Sunday, March 20, 2016

Current Global Warming Basics

Here is a summary of the basic impacts of global warming on our biosphere.  I present here the quick view.  More discussion at that site.

Atmospheric Temperatures

Here’s the global average temperature each month from January 1880 through January 2016, according to data from NASA:

The red dot marks the most recent value, January 2016. It’s the hottest yet.

Here is the secular trend:

I have discussed measuring the trend from 1998 to present here and here.  There can be no question atmospheric temperatures and rising.

NASA isn’t the only organization that tracks global temperature. There’s also the National Climate Data Center, the Hadley Centre/Climate Research Unit in the U.K., a modified form from the Univ. of York in the U.K., independent data from a team organized by researchers from Berkeley Univ. in California, and the Japan Meteorological Agency, just to name the best-known. It would be redundant to show you data from all these organizations, because they all tell the same story: lots of fluctuation, record hottest recently, and most important: the trend is going up.

Ocean Temperatures

Our biosphere includes oceans as well as atmosphere.  The oceans are heating up even more:

93% of the heat from greenhouse gases is going into the oceans.  This can have an even worse impact on the planet.  I've discussed this here and here and here.  Not much is mention in the media about the ocean temperatures, but they cannot be ignored.

Sea Levels

As I've pointed out in the past, the rise in sea levels, which will happen whatever we do about greenhouse gases, is our most immediate serious consequence of warming, consequences that are occurring now, and will get far worse in the next couple of decades.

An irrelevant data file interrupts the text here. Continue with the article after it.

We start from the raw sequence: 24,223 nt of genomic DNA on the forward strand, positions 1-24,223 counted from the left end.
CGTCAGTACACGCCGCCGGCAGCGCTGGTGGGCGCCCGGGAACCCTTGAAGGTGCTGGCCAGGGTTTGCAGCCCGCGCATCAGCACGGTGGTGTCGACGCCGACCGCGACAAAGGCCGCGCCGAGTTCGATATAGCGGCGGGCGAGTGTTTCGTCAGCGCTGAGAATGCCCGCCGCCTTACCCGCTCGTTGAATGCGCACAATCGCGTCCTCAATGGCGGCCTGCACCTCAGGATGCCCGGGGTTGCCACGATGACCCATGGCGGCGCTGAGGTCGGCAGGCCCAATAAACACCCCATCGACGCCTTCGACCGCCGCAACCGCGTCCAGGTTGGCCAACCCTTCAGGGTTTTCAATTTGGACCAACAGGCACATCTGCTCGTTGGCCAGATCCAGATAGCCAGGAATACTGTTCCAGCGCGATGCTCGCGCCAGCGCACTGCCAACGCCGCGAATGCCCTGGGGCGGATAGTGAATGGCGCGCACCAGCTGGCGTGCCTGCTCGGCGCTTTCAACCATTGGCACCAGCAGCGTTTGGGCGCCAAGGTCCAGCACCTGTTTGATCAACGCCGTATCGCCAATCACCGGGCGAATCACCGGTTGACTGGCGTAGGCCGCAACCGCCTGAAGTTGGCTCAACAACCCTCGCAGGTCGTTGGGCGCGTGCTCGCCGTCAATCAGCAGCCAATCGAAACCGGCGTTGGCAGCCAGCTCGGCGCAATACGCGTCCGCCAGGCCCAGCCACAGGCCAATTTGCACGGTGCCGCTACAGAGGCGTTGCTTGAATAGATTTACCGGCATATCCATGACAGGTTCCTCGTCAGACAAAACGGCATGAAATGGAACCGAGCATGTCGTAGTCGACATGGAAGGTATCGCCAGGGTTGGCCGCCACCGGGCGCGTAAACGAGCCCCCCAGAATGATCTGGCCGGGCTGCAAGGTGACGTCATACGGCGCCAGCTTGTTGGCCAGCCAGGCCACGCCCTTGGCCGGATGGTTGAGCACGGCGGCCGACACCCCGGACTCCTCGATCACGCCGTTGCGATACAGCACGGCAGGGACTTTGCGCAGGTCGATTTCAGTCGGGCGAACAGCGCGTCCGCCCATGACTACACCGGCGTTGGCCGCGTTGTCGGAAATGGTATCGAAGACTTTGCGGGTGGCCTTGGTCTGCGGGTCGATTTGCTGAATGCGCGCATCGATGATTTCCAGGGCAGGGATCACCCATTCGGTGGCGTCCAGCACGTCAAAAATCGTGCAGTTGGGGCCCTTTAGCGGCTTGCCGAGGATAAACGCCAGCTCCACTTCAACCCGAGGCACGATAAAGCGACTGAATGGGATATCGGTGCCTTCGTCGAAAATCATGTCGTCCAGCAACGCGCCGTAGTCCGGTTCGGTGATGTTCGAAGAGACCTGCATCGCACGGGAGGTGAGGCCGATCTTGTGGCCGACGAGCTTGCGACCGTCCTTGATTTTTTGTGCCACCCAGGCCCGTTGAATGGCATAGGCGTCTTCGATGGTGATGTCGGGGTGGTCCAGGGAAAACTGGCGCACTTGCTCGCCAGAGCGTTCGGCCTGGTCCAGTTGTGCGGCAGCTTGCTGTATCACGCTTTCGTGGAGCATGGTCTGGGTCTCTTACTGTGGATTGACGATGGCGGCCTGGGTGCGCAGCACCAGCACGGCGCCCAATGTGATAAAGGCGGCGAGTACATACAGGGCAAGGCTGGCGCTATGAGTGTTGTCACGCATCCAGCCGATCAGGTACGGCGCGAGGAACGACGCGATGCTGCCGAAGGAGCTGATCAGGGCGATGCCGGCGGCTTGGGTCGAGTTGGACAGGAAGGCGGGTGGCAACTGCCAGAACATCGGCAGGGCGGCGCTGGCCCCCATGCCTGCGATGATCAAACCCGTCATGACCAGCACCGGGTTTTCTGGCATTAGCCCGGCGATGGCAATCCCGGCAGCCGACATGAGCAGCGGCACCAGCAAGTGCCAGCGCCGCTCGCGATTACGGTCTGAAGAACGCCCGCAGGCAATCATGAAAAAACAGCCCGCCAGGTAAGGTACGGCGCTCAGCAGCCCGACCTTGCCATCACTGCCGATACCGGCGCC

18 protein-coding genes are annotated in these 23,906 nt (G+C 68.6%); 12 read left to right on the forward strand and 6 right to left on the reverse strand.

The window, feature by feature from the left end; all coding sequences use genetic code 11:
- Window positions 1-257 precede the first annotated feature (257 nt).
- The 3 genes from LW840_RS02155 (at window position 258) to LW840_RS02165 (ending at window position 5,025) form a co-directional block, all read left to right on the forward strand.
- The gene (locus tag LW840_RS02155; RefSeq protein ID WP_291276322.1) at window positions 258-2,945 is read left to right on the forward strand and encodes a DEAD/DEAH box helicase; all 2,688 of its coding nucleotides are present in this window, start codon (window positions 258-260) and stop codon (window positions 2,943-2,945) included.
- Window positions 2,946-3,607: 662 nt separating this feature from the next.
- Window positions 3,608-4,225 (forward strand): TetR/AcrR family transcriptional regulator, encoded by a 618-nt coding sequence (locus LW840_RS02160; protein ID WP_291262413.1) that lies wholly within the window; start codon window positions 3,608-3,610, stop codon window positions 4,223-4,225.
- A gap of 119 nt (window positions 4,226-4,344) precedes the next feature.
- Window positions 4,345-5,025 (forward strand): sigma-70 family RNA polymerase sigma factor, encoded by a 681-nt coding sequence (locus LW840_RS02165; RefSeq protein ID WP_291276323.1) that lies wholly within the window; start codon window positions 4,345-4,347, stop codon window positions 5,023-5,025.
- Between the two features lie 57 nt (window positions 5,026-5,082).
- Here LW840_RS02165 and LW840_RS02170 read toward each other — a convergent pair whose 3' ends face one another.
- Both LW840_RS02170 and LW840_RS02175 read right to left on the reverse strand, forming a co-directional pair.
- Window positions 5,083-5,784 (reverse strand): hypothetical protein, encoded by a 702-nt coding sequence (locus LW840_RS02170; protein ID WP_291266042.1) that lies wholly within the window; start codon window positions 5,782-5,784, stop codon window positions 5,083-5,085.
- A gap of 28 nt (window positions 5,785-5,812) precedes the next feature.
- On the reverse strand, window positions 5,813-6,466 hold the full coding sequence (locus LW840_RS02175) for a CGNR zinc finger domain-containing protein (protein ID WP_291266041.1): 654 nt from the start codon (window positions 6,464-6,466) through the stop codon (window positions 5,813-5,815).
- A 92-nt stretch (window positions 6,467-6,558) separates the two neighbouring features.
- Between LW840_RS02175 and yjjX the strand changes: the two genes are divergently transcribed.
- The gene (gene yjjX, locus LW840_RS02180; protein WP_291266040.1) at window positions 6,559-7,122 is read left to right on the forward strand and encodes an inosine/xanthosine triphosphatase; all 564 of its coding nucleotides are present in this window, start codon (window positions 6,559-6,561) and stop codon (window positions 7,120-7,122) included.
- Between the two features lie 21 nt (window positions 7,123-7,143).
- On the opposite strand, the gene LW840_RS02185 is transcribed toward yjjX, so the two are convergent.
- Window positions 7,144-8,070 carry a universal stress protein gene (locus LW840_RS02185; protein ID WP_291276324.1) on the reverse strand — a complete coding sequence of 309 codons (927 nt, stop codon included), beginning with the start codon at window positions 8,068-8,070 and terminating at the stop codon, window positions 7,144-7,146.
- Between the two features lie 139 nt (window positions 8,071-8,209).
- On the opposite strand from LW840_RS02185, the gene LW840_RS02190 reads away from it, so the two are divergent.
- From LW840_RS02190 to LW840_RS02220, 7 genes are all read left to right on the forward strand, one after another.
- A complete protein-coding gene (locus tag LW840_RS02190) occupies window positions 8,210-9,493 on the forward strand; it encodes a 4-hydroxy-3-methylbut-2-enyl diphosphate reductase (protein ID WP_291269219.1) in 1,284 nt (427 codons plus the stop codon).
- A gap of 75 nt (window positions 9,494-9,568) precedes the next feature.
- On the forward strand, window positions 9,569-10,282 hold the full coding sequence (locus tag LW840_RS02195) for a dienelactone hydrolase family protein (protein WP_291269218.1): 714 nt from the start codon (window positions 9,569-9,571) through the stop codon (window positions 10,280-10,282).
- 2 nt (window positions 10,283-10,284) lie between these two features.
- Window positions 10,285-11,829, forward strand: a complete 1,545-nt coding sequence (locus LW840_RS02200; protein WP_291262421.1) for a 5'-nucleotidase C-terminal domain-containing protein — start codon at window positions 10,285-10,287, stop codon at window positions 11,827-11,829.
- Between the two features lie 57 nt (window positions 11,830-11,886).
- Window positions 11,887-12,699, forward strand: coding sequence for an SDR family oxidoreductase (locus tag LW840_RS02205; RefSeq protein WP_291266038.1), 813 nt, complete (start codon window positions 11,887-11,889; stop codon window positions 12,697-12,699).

What is important to understand that even a few inches in increase in sea level is going to have profound effects on ocean front flooding and damage from hurricanes and extreme weather.

The increasingly routine tidal flooding is making life miserable in places like Miami Beach; Charleston, S.C.; and Norfolk, Va., even on sunny days 
Though these types of floods often produce only a foot or two of standing saltwater, they are straining life in many towns by killing lawns and trees, blocking neighborhood streets and clogging storm drains, polluting supplies of freshwater and sometimes stranding entire island communities for hours by overtopping the roads that tie them to the mainland.
Such events are just an early harbinger of the coming damage, the new research suggests.
Here are flood days for three American cities,

Greenland Ice Sheet

One of the important sources of the rise in the sea level is the melting of land ice.
Here’s the change in the amount of ice in the Greenland ice sheet, measured by a satellite mission called “GRACE” (for “Gravity Recovery And Climate Experiment”):

It’s not just the great ice sheets that are melting, so are the world’s glaciers. Notall of them are wasting away, you can find a few that are actually growing … but the vast majority are disappearing right before our eyes. A recent survey by the world glacier monitoring service produced this summary for different regions of the world:

Not only are the vast majority of the world’s glaciers melting, they’ve recently been shrinking even faster.

Arctic Sea Ice

I've discussed Arctic Ice on several occasions, herehere and here.

Atmospheric Carbon Dioxide

And finally, the smoking gun